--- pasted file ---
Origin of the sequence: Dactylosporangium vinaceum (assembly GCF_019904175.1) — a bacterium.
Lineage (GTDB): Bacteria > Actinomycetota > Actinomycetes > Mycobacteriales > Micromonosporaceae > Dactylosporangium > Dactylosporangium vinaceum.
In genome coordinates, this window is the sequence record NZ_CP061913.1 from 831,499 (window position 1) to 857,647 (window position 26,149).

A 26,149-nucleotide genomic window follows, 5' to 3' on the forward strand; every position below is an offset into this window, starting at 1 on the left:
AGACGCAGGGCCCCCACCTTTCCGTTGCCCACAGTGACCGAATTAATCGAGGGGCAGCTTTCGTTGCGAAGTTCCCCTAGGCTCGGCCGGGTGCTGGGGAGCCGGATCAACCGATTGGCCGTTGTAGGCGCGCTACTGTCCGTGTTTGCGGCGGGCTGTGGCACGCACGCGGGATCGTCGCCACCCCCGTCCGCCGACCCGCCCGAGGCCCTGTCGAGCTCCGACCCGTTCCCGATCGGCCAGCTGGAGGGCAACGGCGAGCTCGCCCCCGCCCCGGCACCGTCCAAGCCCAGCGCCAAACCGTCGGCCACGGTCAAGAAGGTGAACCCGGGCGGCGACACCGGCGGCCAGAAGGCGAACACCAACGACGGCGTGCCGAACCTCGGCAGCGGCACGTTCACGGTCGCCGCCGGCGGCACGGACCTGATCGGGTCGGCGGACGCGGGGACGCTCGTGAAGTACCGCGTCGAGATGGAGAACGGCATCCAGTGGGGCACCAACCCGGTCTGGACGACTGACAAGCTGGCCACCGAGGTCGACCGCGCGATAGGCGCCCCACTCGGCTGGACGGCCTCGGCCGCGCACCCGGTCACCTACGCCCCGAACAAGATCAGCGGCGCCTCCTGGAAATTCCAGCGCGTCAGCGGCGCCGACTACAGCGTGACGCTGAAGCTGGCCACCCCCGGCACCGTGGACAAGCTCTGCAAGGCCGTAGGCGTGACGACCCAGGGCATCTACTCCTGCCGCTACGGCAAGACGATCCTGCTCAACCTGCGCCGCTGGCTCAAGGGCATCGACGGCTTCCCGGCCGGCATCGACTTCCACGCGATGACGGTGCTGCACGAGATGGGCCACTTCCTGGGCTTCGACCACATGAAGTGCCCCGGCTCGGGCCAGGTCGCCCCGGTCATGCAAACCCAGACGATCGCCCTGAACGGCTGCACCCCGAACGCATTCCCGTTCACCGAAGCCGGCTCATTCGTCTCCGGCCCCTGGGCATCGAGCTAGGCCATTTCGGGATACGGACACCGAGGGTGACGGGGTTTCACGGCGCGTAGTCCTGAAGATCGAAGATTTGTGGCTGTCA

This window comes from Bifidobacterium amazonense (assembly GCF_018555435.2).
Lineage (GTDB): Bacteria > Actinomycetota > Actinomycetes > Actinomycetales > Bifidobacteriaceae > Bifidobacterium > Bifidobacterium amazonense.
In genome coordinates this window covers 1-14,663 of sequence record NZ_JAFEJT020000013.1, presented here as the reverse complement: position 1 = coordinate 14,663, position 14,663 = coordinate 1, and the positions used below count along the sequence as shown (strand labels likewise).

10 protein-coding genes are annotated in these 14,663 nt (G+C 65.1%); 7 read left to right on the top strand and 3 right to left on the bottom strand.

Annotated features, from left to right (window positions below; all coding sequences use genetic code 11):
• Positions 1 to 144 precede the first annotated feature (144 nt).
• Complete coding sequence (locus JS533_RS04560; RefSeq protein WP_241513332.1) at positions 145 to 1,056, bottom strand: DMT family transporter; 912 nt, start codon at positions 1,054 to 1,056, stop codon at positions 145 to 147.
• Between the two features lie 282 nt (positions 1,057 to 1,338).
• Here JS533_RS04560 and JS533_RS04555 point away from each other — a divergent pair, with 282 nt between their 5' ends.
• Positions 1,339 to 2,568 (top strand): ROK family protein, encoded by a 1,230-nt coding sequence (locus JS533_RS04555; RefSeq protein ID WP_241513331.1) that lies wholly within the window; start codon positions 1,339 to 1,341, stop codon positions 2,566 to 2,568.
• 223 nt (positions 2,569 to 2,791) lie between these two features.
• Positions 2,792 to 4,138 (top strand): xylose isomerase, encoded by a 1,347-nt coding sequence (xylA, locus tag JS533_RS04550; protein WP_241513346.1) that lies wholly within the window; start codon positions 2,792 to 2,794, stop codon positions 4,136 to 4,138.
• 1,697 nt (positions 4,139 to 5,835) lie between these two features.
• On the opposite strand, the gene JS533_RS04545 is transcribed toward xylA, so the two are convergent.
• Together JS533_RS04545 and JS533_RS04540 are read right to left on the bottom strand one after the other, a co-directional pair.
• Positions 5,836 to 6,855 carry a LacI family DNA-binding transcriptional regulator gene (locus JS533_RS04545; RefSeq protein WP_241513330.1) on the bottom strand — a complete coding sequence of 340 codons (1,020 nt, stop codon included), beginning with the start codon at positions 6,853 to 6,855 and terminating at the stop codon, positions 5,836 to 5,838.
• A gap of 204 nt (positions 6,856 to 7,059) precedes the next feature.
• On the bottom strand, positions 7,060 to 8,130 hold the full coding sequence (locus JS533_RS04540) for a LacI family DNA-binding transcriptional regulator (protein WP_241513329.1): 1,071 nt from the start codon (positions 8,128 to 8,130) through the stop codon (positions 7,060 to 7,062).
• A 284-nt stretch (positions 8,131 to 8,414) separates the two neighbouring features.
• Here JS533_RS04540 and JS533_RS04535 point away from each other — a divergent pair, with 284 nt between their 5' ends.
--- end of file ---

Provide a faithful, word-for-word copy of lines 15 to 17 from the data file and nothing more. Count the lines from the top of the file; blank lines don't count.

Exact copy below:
• Positions 1,339 to 2,568 (top strand): ROK family protein, encoded by a 1,230-nt coding sequence (locus JS533_RS04555; RefSeq protein ID WP_241513331.1) that lies wholly within the window; start codon positions 1,339 to 1,341, stop codon positions 2,566 to 2,568.
• 223 nt (positions 2,569 to 2,791) lie between these two features.
• Positions 2,792 to 4,138 (top strand): xylose isomerase, encoded by a 1,347-nt coding sequence (xylA, locus tag JS533_RS04550; protein WP_241513346.1) that lies wholly within the window; start codon positions 2,792 to 2,794, stop codon positions 4,136 to 4,138.